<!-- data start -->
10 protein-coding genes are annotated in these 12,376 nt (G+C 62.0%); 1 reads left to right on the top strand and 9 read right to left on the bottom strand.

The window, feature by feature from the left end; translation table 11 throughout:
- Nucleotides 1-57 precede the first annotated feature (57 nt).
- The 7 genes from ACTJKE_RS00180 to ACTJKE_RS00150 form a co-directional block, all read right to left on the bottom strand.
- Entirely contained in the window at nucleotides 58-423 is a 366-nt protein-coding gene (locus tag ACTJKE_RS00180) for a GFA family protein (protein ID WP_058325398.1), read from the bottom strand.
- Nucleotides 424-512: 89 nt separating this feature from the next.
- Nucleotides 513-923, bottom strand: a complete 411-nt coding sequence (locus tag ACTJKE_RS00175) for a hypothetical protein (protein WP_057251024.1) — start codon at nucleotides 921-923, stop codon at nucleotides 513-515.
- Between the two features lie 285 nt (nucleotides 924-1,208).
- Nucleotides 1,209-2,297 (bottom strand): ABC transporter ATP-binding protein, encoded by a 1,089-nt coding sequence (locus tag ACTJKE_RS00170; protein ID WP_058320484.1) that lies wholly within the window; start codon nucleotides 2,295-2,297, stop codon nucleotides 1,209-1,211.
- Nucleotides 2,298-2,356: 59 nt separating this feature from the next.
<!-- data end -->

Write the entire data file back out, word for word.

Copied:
10 protein-coding genes are annotated in these 12,376 nt (G+C 62.0%); 1 reads left to right on the top strand and 9 read right to left on the bottom strand.

The window, feature by feature from the left end; translation table 11 throughout:
- Nucleotides 1-57 precede the first annotated feature (57 nt).
- The 7 genes from ACTJKE_RS00180 to ACTJKE_RS00150 form a co-directional block, all read right to left on the bottom strand.
- Entirely contained in the window at nucleotides 58-423 is a 366-nt protein-coding gene (locus tag ACTJKE_RS00180) for a GFA family protein (protein ID WP_058325398.1), read from the bottom strand.
- Nucleotides 424-512: 89 nt separating this feature from the next.
- Nucleotides 513-923, bottom strand: a complete 411-nt coding sequence (locus tag ACTJKE_RS00175) for a hypothetical protein (protein WP_057251024.1) — start codon at nucleotides 921-923, stop codon at nucleotides 513-515.
- Between the two features lie 285 nt (nucleotides 924-1,208).
- Nucleotides 1,209-2,297 (bottom strand): ABC transporter ATP-binding protein, encoded by a 1,089-nt coding sequence (locus tag ACTJKE_RS00170; protein ID WP_058320484.1) that lies wholly within the window; start codon nucleotides 2,295-2,297, stop codon nucleotides 1,209-1,211.
- Nucleotides 2,298-2,356: 59 nt separating this feature from the next.